Spontaneous pineal apoplexy in a pineal parenchymal tumor of intermediate differentiation.

Wang CC, Turner J, Steel T - Cancer Biol Med (2013)

A. The plain CT scan shows a hyperdense pineal mass, which is suggestive of hemorrhage; B. The lesion is enhanced with contrast, and causes an obstructive hydrocephalus with the dilatation of the lateral ventricles. Sagittal T1-weighted gadolinium MRI scans; C. The pre-operative scan reveals a 2.0 cm × 2.5 cm pineal lesion with a well-defined margin, which compresses the cerebral aqueduct; D. The repeated scans at the 5-year follow-up shows no recurrence and complete tumor resection. The closeness of the internal cerebral vein and vein of Galen to the tumor should be noted. These veins remain obvious postoperatively. There is evidence of decompression of the ventricles and cerebral aqueduct.
© Copyright Policy - open-access
Related In: Results  -  Collection

License
Show All Figures
getmorefigures.php?uid=PMC3643688&req=5

f1: A. The plain CT scan shows a hyperdense pineal mass, which is suggestive of hemorrhage; B. The lesion is enhanced with contrast, and causes an obstructive hydrocephalus with the dilatation of the lateral ventricles. Sagittal T1-weighted gadolinium MRI scans; C. The pre-operative scan reveals a 2.0 cm × 2.5 cm pineal lesion with a well-defined margin, which compresses the cerebral aqueduct; D. The repeated scans at the 5-year follow-up shows no recurrence and complete tumor resection. The closeness of the internal cerebral vein and vein of Galen to the tumor should be noted. These veins remain obvious postoperatively. There is evidence of decompression of the ventricles and cerebral aqueduct.
Mentions: A previously healthy 31-year-old woman presented sudden-onset headaches, vomiting, and photophobia. She experienced a progressively worsening headache for 5 days before the hospital presentation. The neurological examination revealed no abnormalities except for an upward conjugate gaze paresis (Parinaud’s syndrome). The computed tomography (CT) of the brain showed a 2.0 cm × 2.5 cm well-circumscribed hemorrhagic pineal lesion with contrast enhancement and an obstructive hydrocephalus. Magnetic resonance imaging (MRI) of the brain confirmed the hemorrhagic pineal lesion (Figure 1). A ventriculoperitoneal shunt was inserted to alleviate the effects of the obstructive hydrocephalus. Laboratory investigations conducted on the same day revealed within-normal ranges, including the coagulation studies. The tumor markers in the serum and cerebrospinal fluid (CSF), including the beta subunit of human chorionic gonadotropin and alpha-fetoprotein, were also normal. No malignant cells were found in the CSF cytology. The patient was then discharged from the hospital and was scheduled for a stereotactic biopsy of the pineal lesion 2 weeks later. Her upward conjugate gaze paresis was completely resolved on the second admission. She developed a recurrent upward conjugate gaze paresis, which was most likely caused by a post-biopsy intra-tumoral hemorrhage, a day after the biopsy. She then underwent craniotomy to have the lesion excised through the infratentorial supracerebellar approach. Complete macroscopic excision was achieved. The immediate post-operative CT scan showed complete tumor resection and resolution of the hydrocephalus. No post-operative complications were found. The patient was discharged 3 weeks later when the craniotomy showed no neurological deficits.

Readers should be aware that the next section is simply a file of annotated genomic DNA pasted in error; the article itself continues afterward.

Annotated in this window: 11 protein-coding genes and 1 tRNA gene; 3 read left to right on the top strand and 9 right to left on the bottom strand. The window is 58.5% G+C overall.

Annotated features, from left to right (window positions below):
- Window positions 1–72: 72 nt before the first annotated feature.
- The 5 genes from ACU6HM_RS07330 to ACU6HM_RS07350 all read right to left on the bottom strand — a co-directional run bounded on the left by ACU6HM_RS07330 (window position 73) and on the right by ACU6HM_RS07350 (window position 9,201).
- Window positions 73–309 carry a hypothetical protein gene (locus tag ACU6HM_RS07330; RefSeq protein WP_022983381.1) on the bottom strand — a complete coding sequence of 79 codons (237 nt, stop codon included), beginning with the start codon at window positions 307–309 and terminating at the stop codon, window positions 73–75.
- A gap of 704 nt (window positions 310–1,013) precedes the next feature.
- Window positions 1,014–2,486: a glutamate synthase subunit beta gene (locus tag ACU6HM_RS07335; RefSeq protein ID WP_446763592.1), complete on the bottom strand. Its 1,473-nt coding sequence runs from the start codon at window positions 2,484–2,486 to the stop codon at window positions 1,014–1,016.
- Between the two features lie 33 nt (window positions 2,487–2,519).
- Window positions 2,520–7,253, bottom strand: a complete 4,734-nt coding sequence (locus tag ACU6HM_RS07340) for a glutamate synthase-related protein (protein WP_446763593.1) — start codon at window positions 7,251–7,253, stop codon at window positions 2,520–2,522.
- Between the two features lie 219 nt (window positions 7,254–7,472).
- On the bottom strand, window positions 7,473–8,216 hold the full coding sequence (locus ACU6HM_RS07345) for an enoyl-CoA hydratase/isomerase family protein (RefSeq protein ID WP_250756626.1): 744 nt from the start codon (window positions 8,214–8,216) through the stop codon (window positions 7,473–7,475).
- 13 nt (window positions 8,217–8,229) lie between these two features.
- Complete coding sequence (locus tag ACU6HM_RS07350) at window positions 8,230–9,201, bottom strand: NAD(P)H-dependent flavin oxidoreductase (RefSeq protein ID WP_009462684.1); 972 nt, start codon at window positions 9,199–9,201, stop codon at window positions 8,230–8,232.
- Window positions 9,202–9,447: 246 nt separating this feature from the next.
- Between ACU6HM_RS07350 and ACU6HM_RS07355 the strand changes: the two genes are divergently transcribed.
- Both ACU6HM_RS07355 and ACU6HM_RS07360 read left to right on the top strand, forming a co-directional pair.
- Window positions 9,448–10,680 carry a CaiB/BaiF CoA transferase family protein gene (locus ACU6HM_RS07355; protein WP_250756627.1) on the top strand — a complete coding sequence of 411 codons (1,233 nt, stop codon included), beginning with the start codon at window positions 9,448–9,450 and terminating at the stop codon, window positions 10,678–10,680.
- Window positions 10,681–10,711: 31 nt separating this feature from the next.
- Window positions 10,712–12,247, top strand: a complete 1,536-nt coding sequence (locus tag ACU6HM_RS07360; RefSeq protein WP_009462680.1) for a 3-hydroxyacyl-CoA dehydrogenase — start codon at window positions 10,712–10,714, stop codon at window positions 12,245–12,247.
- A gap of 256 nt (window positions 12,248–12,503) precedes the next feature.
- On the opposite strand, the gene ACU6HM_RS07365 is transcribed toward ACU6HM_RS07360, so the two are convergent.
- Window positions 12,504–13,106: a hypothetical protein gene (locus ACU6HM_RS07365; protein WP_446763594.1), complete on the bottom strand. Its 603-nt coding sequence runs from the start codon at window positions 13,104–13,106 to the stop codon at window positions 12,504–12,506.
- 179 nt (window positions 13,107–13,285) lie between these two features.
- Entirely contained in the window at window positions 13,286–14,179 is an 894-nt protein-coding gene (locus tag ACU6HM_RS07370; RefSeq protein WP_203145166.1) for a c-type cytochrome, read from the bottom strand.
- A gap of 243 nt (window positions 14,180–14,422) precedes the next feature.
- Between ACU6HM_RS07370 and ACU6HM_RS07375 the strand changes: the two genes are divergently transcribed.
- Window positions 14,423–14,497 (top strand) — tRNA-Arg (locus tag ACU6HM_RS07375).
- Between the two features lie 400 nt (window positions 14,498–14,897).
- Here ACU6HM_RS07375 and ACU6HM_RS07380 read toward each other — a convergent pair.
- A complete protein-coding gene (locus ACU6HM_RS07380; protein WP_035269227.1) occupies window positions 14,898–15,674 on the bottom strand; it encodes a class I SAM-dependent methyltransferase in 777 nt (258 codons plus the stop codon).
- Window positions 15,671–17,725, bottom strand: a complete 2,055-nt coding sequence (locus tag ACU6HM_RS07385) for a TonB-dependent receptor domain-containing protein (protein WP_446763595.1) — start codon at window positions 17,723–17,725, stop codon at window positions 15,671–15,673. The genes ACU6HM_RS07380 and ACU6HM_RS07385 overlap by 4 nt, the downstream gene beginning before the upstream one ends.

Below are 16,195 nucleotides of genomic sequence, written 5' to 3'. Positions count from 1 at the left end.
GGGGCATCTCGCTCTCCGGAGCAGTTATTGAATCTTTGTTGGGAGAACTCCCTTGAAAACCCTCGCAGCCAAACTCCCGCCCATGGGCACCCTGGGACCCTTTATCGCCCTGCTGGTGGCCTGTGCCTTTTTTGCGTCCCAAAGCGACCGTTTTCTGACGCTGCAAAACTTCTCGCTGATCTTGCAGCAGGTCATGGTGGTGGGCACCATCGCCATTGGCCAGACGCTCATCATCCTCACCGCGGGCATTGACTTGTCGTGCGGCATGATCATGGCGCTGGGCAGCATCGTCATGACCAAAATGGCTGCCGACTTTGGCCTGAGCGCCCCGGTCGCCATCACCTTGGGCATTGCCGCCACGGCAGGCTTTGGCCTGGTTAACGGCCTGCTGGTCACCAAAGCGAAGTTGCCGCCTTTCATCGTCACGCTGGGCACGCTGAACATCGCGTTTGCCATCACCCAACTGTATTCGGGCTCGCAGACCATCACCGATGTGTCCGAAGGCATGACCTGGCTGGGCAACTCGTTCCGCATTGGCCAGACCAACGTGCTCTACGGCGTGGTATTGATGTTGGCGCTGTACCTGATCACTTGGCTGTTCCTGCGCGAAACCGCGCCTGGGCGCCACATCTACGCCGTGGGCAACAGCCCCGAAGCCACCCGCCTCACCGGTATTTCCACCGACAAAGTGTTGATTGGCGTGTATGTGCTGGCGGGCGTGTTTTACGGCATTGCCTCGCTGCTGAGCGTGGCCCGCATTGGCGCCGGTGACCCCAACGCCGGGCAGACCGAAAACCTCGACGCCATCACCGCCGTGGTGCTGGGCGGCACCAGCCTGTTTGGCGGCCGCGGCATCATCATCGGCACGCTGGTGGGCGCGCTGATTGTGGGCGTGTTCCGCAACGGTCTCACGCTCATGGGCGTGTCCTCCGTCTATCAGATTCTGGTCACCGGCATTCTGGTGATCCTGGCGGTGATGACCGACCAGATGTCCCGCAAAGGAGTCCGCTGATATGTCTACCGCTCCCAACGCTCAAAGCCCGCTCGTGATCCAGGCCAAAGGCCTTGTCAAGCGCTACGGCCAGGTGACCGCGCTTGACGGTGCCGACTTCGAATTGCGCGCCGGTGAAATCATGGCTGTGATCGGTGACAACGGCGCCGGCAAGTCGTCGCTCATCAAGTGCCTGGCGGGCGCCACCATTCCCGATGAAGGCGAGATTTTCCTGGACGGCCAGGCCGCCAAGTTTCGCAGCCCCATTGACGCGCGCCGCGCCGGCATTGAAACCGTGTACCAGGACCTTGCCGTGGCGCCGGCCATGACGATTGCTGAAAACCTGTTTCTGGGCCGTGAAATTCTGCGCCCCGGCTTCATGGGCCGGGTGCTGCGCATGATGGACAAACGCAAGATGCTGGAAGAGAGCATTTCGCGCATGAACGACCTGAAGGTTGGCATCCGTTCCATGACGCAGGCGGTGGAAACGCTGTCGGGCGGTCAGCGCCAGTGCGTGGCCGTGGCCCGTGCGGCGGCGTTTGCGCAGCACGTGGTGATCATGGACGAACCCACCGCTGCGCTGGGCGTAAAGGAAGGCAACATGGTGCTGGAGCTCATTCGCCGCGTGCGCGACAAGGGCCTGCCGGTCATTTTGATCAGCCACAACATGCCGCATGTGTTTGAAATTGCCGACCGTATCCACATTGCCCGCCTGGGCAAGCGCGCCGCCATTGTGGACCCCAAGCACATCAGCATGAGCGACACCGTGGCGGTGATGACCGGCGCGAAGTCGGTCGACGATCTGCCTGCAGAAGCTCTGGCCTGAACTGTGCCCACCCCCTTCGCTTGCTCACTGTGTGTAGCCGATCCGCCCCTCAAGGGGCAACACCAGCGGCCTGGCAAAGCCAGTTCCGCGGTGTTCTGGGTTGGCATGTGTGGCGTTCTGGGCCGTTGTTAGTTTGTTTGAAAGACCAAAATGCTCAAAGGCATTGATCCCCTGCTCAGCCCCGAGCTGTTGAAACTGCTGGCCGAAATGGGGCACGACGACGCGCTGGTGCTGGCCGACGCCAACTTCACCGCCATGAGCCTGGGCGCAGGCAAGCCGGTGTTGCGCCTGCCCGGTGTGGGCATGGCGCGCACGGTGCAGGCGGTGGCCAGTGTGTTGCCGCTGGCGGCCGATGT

Bottom Line: Pineal apoplexy is a rare clinical presentation of pineal parenchymal tumors.The paresis required an expeditious tumor resection.Clinical and radiological evidence of the cure 5 years post-surgery is available.

View Article: PubMed Central - PubMed

Affiliation: Nepean Hospital, Kingswood, NSW 2747, Australia;

ABSTRACT
Pineal apoplexy is a rare clinical presentation of pineal parenchymal tumors. We report the curative treatment of a case of pineal parenchymal tumor of intermediate differentiation with spontaneous apoplectic hemorrhage. This case is shown through computed tomography and magnetic resonance imaging of the brain, and is confirmed via histopathological studies. Recurrent upward gaze paresis was observed after the stereotactic biopsy. The paresis required an expeditious tumor resection. The mechanism of the pineal apoplectic hemorrhage remains unclear although it has been observed in different pineal region lesions. Clinical and radiological evidence of the cure 5 years post-surgery is available.

No MeSH data available.


Related in: MedlinePlus